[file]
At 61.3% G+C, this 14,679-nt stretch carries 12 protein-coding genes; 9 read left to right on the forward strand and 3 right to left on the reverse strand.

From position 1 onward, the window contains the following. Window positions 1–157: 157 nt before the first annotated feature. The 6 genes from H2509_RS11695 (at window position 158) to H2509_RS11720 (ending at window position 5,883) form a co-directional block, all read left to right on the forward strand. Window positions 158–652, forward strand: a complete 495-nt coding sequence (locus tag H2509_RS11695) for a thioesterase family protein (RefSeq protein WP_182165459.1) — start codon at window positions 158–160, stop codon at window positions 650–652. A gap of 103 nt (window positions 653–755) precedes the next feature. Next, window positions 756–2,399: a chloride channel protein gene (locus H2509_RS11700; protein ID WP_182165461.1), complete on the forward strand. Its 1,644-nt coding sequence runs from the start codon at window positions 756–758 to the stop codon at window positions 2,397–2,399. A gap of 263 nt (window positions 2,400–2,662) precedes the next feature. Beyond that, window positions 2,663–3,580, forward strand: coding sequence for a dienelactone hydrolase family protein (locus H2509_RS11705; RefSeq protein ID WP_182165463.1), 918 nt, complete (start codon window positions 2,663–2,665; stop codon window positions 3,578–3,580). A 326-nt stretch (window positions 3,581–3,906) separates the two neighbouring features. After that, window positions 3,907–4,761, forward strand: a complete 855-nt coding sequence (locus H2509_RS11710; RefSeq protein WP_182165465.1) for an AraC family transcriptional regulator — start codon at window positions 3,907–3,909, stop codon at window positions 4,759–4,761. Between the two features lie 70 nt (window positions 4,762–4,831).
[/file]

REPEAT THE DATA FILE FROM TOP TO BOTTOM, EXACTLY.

At 61.3% G+C, this 14,679-nt stretch carries 12 protein-coding genes; 9 read left to right on the forward strand and 3 right to left on the reverse strand.

From position 1 onward, the window contains the following. Window positions 1–157: 157 nt before the first annotated feature. The 6 genes from H2509_RS11695 (at window position 158) to H2509_RS11720 (ending at window position 5,883) form a co-directional block, all read left to right on the forward strand. Window positions 158–652, forward strand: a complete 495-nt coding sequence (locus tag H2509_RS11695) for a thioesterase family protein (RefSeq protein WP_182165459.1) — start codon at window positions 158–160, stop codon at window positions 650–652. A gap of 103 nt (window positions 653–755) precedes the next feature. Next, window positions 756–2,399: a chloride channel protein gene (locus H2509_RS11700; protein ID WP_182165461.1), complete on the forward strand. Its 1,644-nt coding sequence runs from the start codon at window positions 756–758 to the stop codon at window positions 2,397–2,399. A gap of 263 nt (window positions 2,400–2,662) precedes the next feature. Beyond that, window positions 2,663–3,580, forward strand: coding sequence for a dienelactone hydrolase family protein (locus H2509_RS11705; RefSeq protein ID WP_182165463.1), 918 nt, complete (start codon window positions 2,663–2,665; stop codon window positions 3,578–3,580). A 326-nt stretch (window positions 3,581–3,906) separates the two neighbouring features. After that, window positions 3,907–4,761, forward strand: a complete 855-nt coding sequence (locus H2509_RS11710; RefSeq protein WP_182165465.1) for an AraC family transcriptional regulator — start codon at window positions 3,907–3,909, stop codon at window positions 4,759–4,761. Between the two features lie 70 nt (window positions 4,762–4,831).